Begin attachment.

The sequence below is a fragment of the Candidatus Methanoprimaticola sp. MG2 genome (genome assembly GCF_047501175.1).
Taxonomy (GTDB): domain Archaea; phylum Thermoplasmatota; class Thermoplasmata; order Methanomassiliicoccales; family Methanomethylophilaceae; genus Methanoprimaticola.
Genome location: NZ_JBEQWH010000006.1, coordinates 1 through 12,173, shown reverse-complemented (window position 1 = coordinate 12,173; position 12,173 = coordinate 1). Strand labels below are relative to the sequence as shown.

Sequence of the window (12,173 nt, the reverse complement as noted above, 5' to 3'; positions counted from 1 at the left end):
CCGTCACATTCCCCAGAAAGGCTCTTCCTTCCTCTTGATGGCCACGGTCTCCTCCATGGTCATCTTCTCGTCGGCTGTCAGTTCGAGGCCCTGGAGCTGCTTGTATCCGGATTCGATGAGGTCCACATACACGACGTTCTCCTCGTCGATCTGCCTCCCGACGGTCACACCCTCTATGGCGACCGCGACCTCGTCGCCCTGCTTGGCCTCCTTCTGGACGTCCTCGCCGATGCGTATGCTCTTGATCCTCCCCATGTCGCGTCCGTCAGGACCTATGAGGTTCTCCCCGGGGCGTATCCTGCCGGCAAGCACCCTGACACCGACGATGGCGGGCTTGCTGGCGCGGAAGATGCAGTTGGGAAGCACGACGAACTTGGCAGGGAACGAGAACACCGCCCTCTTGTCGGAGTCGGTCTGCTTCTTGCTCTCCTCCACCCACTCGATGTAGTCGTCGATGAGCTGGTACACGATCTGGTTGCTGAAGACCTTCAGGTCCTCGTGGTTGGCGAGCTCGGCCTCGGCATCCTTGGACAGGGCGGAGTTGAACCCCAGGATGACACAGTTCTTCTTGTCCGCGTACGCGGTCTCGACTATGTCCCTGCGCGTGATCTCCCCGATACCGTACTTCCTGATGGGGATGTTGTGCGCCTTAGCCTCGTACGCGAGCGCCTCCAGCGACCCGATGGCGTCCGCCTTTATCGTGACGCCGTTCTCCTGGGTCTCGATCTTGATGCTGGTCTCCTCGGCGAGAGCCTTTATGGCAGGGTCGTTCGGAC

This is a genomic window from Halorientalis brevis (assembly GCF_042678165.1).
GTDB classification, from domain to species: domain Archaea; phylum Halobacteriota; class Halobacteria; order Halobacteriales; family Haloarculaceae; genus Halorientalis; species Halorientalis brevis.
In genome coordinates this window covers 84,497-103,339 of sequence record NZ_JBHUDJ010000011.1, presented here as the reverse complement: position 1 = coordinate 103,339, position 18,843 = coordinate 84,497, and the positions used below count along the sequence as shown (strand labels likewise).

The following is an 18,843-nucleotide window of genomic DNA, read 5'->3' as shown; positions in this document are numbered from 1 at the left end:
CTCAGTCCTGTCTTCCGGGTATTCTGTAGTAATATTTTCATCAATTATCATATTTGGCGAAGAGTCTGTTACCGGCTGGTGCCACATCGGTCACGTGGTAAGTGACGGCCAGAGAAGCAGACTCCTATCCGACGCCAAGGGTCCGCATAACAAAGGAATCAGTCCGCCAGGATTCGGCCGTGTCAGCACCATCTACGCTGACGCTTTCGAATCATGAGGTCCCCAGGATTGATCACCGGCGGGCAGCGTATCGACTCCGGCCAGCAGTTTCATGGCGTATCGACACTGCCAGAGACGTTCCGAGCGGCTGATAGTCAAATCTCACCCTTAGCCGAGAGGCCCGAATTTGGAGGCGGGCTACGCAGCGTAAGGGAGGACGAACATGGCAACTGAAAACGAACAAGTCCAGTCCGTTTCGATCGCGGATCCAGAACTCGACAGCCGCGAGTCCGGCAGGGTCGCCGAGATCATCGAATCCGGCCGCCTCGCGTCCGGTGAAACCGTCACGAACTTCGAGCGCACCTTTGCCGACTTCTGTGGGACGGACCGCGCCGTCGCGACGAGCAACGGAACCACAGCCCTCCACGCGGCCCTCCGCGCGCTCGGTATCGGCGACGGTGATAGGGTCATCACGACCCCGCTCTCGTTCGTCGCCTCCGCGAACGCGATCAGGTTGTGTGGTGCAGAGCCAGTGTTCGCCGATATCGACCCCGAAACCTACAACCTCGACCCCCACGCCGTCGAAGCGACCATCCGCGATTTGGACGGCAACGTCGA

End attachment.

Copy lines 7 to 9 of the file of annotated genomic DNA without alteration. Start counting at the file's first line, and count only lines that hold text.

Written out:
GTDB classification, from domain to species: domain Archaea; phylum Halobacteriota; class Halobacteria; order Halobacteriales; family Haloarculaceae; genus Halorientalis; species Halorientalis brevis.
In genome coordinates this window covers 84,497-103,339 of sequence record NZ_JBHUDJ010000011.1, presented here as the reverse complement: position 1 = coordinate 103,339, position 18,843 = coordinate 84,497, and the positions used below count along the sequence as shown (strand labels likewise).

The following is an 18,843-nucleotide window of genomic DNA, read 5'->3' as shown; positions in this document are numbered from 1 at the left end: